Madness appendages

Very interested in Madness but also very concerned about going aground with it.  Cruising the Chesapeake or west coast of Florida, shallow draft sailing is essential.  Hitting a sand bar at 15 knots will likely cause catastrophic damage.

Any thought given to a shallow draft rudder or possibly even a segmented rudder that could be operated at a half depth?

 


6 replies:

« Previous Post       List of Posts       Next Post »

RE: Madness appendages

 

>>>>Very interested in Madness but also very concerned about going aground with it.  Cruising the Chesapeake or west coast of Florida, shallow draft sailing is essential.  Hitting a sand bar at 15 knots will likely cause catastrophic damage.

Any thought given to a shallow draft rudder or possibly even a segmented rudder that could be operated at a half depth?
>>>>>>>>>>

 

This question comes up a lot in proa circles.  There's dissonance, though, because when is it ever normal for a 15-knot sailboat to be able hit things without being damaged?  It's like asking a supersonic aircraft to double as a crop-duster.  I just don't hear the trimaran and catamaran crowd talking about going 15 knots in 20 inches of water.  (A Farrier F-24 draws 56" with the daggerboard down.)

Sailboats that can do an honest 15 knots---in trials so far, 15 knots is just loafing along for this boat---are as rare in the sailboat world as supersonic aircraft are rare in the sky.  There are lots of 15+ knot sailboats with cruising accommodations and kick-up appendages, but they aren't Hobie Cats.  They cannot hit something at high speed without at least minor damage.

As you would in a supersonic jet, you throttle up only once you are clear of traffic and obstacles.  Like sandbars.  Madness lives on the Chesapeake, and in a very shallow part of it at that.  I've run aground 4 or 5 times in the few short months I've had the boat, and will run aground many times in the future.  I was only going 6 knots or so (ONLY!  My, how you change your frame of reference with multihulls).  As planned, the result was that I lifted the offending board, got over the shoal, and moved on with zero damage.  Hit a shoal in ANY 31-foot sailboat at 15 knots, and you're going to break something.  They can't even engineer automobiles to survive 5mph impacts without damage.

I don't go to afterburners until I'm clear ahead for miles, with at least 43 inches of depth.  Most sailboats on the Chesapeake have a fixed draft of more than 43 inches.  You can do a lifetime of exploration on the Chesapeake in 43-inch+ water.  When I need to get into thin water, as I do every single time I dock, I lift the boards and maneuver with the outboard, at a maximum draft of about 16"----the same that PocketShip draws with the board up.  Coincidentally, PocketShip draws 43" with the board all of the way down!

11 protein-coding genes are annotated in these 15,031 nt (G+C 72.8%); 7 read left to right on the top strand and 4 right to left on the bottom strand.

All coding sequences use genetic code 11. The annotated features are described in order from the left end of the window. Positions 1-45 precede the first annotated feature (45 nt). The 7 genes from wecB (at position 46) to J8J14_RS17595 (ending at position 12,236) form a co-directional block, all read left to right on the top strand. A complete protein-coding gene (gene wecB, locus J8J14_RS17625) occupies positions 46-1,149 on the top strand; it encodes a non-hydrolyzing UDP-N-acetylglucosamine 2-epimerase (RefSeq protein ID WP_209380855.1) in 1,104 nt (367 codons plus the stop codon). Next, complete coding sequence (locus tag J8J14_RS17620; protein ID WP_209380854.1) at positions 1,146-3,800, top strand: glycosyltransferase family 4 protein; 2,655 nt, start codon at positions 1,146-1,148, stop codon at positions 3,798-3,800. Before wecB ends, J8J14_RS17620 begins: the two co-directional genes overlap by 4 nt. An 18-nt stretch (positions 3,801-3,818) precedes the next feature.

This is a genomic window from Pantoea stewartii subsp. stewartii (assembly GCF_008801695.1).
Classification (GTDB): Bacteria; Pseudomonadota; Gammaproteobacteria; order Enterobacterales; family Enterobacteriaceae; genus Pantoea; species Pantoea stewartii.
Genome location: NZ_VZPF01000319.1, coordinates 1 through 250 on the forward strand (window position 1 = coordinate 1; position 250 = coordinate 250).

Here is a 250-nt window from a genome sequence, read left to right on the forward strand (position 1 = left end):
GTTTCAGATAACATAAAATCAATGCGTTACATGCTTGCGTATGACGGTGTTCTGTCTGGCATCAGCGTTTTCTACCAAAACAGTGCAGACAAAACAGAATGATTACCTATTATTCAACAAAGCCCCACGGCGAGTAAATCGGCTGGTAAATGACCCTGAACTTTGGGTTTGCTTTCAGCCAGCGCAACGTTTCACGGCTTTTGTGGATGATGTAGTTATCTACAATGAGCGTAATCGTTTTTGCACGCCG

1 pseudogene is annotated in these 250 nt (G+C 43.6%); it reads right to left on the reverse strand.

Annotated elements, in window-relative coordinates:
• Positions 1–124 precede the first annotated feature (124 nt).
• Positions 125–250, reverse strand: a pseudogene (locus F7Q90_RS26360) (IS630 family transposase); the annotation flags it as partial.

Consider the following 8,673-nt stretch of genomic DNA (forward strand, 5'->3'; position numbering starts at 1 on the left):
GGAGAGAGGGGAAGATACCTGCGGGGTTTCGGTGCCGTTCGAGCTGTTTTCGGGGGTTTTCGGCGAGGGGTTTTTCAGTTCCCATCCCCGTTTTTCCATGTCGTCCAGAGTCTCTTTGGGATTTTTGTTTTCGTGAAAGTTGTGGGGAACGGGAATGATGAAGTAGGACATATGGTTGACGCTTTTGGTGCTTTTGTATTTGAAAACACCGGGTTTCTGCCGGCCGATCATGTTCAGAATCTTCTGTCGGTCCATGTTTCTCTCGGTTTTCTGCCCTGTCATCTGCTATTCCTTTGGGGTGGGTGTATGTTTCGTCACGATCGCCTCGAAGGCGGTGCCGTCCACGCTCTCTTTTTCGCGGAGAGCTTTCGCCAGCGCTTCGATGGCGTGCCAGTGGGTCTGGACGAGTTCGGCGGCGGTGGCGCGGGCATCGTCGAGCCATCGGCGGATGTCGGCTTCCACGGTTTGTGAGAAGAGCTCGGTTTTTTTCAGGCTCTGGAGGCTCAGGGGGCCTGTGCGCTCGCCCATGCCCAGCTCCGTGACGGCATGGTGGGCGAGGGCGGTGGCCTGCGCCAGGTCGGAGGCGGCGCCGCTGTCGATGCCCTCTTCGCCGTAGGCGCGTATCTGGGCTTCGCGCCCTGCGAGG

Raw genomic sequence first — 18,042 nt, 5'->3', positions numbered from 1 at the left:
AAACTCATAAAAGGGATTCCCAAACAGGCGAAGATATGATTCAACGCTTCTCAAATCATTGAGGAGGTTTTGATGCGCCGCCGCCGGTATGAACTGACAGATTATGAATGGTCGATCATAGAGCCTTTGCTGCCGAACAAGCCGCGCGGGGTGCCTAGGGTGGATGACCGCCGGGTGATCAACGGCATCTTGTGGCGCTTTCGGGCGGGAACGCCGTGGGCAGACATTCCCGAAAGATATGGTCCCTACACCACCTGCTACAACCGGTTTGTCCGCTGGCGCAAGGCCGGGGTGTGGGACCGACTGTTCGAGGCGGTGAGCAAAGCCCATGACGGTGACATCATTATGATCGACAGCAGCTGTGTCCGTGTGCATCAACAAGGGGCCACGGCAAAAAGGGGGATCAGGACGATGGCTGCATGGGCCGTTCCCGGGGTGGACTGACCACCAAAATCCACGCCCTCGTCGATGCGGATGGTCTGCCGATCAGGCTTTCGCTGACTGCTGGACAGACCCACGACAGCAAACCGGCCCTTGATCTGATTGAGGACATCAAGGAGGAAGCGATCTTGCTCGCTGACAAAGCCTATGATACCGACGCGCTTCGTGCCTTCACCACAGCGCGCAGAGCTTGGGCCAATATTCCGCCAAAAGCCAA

RE: Madness appendages

Wow! I can't tell if that guy is upset or excited about John's post!

George K

RE: Madness appendages

Yes, that's true, with Tri's and Cats, you can have a kick-up rudder, and daggerboards can always be lifted.

I grew up crusing the Chesapeake in a Folkboat with a 4' draft.  We ran aground all over the bay.  Maybe just poor seamanship, but I would go to great lengths with the build to have the option to short cut over a bar or sneak into an anchorage under sail.

 

RE: Madness appendages

A Folkboat person!?  Cool.  Here's mine, a 1971 Marieholm, on the Chesapeake:

Currently stored behind the building at CLC.  The poor thing donated its Harken self-tailers to the proa.  Madness-the-proa started out as a design exercise: What could I do with PocketShip's pile of plywood, and the Folkboat's rig?  (PocketShip and Madness are within a couple of pounds of the same rigged displacement.)

I sailed this one engineless all over the Chesapeake, running aground often.  (Draft, 48".)  Mine was much cosseted.  It might be the best-handling displacement sailboat ever---not bad for a 1940's design.  

 

 

 

RE: Madness appendages

John,

Completely agree on the Folkboat, ours was a Marieholm 76.  It has spoiled me as every boat I've been on since couldn't measure up.   Always in control no matter the conditions.

Working on a rudder design.

Mark

« Previous Post     List of Posts     Next Post »


Please login or register to post a reply.